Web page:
:

train_x_distributional = torch.stack((train_x_mean, (train_x_stdv**2).log()), dim=1)

:

f, ax = plt.subplots(1, 1, figsize=(8, 3))
ax.errorbar(train_x_mean, train_y, xerr=(train_x_stdv * 2), fmt="k*", label="Train Data")
ax.legend()

:

<matplotlib.legend.Legend at 0x7fc3069399d0> We train the hyperparameters of the resulting distributional GP via type-II gradient descent, as is standard in many settings. We could also do fully Bayesian inference.

:

from gpytorch.models import ExactGP
from gpytorch.kernels import GaussianSymmetrizedKLKernel, ScaleKernel
from gpytorch.means import ConstantMean

class ExactGPModel(ExactGP):
def __init__(self, train_x, train_y, likelihood):
super(ExactGPModel, self).__init__(train_x, train_y, likelihood)
self.mean_module = ConstantMean()
self.covar_module = ScaleKernel(GaussianSymmetrizedKLKernel())

def forward(self, x):
mean_x = self.mean_module(x)
covar_x = self.covar_module(x)
return gpytorch.distributions.MultivariateNormal(mean_x, covar_x)

# initialize likelihood and model
likelihood = gpytorch.likelihoods.GaussianLikelihood()
model = ExactGPModel(train_x_distributional, train_y, likelihood)

:

# this is for running the notebook in our testing framework
import os
smoke_test = ('CI' in os.environ)
training_iter = 2 if smoke_test else 500

# Find optimal model hyperparameters
model.train()
likelihood.train()

{'params': model.parameters()},  # Includes GaussianLikelihood parameters
], lr=0.25)

# "Loss" for GPs - the marginal log likelihood
mll = gpytorch.mlls.ExactMarginalLogLikelihood(likelihood, model)

for i in range(training_iter):
# Zero gradients from previous iteration
# Output from model
output = model(train_x_distributional)
# Calc loss and backprop gradients
loss = -mll(output, train_y)
loss.backward()
print('Iter %d/%d - Loss: %.3f   lengthscale: %.3f   noise: %.3f' % (
i + 1, training_iter, loss.item(),
model.covar_module.base_kernel.lengthscale.item(),
model.likelihood.noise.item()
))
optimizer.step()

Iter 1/500 - Loss: 1.274   lengthscale: 0.693   noise: 0.693
Iter 2/500 - Loss: 1.242   lengthscale: 0.826   noise: 0.576
Iter 3/500 - Loss: 1.173   lengthscale: 0.955   noise: 0.475
Iter 4/500 - Loss: 1.141   lengthscale: 1.102   noise: 0.389
Iter 5/500 - Loss: 1.121   lengthscale: 1.266   noise: 0.317
Iter 6/500 - Loss: 1.097   lengthscale: 1.442   noise: 0.261
Iter 7/500 - Loss: 1.093   lengthscale: 1.621   noise: 0.220
Iter 8/500 - Loss: 1.112   lengthscale: 1.801   noise: 0.192
Iter 9/500 - Loss: 1.112   lengthscale: 1.988   noise: 0.177
Iter 10/500 - Loss: 1.095   lengthscale: 2.188   noise: 0.172
Iter 11/500 - Loss: 1.081   lengthscale: 2.401   noise: 0.172
Iter 12/500 - Loss: 1.068   lengthscale: 2.624   noise: 0.177
Iter 13/500 - Loss: 1.049   lengthscale: 2.856   noise: 0.183
Iter 14/500 - Loss: 1.031   lengthscale: 3.095   noise: 0.188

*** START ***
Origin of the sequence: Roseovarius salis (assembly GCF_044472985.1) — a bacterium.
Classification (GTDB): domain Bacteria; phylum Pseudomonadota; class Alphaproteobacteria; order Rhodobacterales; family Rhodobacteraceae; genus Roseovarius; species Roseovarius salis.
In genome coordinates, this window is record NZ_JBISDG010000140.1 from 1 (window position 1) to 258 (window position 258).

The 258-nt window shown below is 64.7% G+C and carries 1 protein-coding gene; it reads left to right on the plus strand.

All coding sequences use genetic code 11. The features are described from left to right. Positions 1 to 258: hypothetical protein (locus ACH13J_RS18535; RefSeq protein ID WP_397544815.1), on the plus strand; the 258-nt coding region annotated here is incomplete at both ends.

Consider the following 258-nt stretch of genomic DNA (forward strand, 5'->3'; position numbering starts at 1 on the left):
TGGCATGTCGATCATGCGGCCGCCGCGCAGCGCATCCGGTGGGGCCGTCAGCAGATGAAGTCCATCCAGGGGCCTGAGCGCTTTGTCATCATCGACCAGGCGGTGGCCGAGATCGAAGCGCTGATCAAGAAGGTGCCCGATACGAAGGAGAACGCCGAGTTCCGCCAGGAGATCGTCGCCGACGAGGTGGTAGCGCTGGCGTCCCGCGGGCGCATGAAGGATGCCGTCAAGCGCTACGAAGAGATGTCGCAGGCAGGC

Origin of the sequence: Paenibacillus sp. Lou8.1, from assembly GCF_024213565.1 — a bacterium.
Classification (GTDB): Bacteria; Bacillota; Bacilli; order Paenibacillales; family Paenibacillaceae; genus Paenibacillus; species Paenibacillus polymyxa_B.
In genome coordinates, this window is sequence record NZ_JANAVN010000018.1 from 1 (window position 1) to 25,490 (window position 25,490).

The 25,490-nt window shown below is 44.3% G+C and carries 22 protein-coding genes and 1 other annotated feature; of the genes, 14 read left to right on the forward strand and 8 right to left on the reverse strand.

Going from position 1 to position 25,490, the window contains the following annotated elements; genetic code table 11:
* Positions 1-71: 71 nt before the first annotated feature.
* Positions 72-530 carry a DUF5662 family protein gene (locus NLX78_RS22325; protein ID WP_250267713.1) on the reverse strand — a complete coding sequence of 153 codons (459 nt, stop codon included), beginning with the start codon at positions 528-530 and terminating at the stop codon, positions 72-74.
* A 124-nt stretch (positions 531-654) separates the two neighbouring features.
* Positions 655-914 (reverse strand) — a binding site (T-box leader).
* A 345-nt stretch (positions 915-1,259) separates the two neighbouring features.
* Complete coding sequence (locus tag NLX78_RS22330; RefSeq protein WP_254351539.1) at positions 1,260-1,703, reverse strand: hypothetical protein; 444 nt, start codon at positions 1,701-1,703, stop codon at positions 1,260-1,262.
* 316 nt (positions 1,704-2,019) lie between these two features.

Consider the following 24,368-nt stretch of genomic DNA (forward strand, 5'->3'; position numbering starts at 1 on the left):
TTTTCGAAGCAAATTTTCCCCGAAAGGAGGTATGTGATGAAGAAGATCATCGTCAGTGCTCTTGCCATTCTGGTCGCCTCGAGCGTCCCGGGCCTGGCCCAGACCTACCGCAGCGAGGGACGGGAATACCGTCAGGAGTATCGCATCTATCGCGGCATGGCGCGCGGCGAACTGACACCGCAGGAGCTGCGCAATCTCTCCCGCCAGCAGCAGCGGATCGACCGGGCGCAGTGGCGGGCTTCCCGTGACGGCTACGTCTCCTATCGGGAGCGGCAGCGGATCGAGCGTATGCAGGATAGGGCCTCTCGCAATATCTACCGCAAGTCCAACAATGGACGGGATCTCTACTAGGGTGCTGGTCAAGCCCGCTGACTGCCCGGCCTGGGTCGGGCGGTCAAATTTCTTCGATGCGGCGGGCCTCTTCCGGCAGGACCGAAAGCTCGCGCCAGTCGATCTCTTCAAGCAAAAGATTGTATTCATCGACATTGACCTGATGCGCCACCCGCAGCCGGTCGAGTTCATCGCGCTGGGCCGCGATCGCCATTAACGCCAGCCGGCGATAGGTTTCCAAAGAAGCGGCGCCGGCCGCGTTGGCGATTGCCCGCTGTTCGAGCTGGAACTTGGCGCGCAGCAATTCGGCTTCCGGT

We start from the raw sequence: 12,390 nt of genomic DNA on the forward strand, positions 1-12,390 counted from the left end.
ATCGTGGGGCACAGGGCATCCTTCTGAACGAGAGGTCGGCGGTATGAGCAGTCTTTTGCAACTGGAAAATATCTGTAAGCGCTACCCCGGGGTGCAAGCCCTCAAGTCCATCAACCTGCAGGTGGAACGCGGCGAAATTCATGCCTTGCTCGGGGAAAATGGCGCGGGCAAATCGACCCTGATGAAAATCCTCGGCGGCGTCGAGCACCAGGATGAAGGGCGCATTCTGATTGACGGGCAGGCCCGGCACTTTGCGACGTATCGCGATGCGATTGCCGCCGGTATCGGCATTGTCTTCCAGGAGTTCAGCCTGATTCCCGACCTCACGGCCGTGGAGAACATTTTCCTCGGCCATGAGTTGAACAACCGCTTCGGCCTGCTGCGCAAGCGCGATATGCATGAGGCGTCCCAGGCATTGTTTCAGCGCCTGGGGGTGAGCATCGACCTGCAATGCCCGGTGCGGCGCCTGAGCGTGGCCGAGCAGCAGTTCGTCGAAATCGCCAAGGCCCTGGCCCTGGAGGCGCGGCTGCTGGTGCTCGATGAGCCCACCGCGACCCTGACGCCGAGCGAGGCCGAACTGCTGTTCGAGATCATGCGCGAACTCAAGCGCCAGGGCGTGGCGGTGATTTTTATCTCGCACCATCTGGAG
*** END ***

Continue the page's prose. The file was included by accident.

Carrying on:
Iter 15/500 - Loss: 1.020   lengthscale: 3.340   noise: 0.191
Iter 16/500 - Loss: 1.014   lengthscale: 3.589   noise: 0.189
Iter 17/500 - Loss: 1.007   lengthscale: 3.842   noise: 0.183
Iter 18/500 - Loss: 0.997   lengthscale: 4.098   noise: 0.173
Iter 19/500 - Loss: 0.983   lengthscale: 4.356   noise: 0.159
Iter 20/500 - Loss: 0.968   lengthscale: 4.616   noise: 0.144
Iter 21/500 - Loss: 0.951   lengthscale: 4.877   noise: 0.128
Iter 22/500 - Loss: 0.933   lengthscale: 5.139   noise: 0.112
Iter 23/500 - Loss: 0.913   lengthscale: 5.402   noise: 0.097
Iter 24/500 - Loss: 0.891   lengthscale: 5.667   noise: 0.083
Iter 25/500 - Loss: 0.870   lengthscale: 5.933   noise: 0.070
Iter 26/500 - Loss: 0.850   lengthscale: 6.202   noise: 0.059
Iter 27/500 - Loss: 0.832   lengthscale: 6.474   noise: 0.050
Iter 28/500 - Loss: 0.814   lengthscale: 6.748   noise: 0.042
Iter 29/500 - Loss: 0.794   lengthscale: 7.025   noise: 0.035
Iter 30/500 - Loss: 0.775   lengthscale: 7.304   noise: 0.029
Iter 31/500 - Loss: 0.756   lengthscale: 7.586   noise: 0.024
Iter 32/500 - Loss: 0.737   lengthscale: 7.868   noise: 0.020
Iter 33/500 - Loss: 0.719   lengthscale: 8.152   noise: 0.017
Iter 34/500 - Loss: 0.701   lengthscale: 8.437   noise: 0.014
Iter 35/500 - Loss: 0.684   lengthscale: 8.722   noise: 0.012
Iter 36/500 - Loss: 0.668   lengthscale: 9.007   noise: 0.010
Iter 37/500 - Loss: 0.653   lengthscale: 9.291   noise: 0.008
Iter 38/500 - Loss: 0.637   lengthscale: 9.575   noise: 0.007
Iter 39/500 - Loss: 0.621   lengthscale: 9.859   noise: 0.006
Iter 40/500 - Loss: 0.606   lengthscale: 10.142   noise: 0.005
Iter 41/500 - Loss: 0.591   lengthscale: 10.424   noise: 0.005
Iter 42/500 - Loss: 0.577   lengthscale: 10.705   noise: 0.004
Iter 43/500 - Loss: 0.564   lengthscale: 10.985   noise: 0.003
Iter 44/500 - Loss: 0.551   lengthscale: 11.263   noise: 0.003
Iter 45/500 - Loss: 0.539   lengthscale: 11.540   noise: 0.003
Iter 46/500 - Loss: 0.526   lengthscale: 11.815   noise: 0.002
Iter 47/500 - Loss: 0.514   lengthscale: 12.088   noise: 0.002
Iter 48/500 - Loss: 0.503   lengthscale: 12.359   noise: 0.002
Iter 49/500 - Loss: 0.492   lengthscale: 12.627   noise: 0.002
Iter 50/500 - Loss: 0.482   lengthscale: 12.892   noise: 0.001
Iter 51/500 - Loss: 0.472   lengthscale: 13.154   noise: 0.001
Iter 52/500 - Loss: 0.462   lengthscale: 13.412   noise: 0.001
Iter 53/500 - Loss: 0.453   lengthscale: 13.668   noise: 0.001
Iter 54/500 - Loss: 0.445   lengthscale: 13.919   noise: 0.001
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Now, we test predictions. For simplicity, we will assume a fixed variance of $$0.01.$$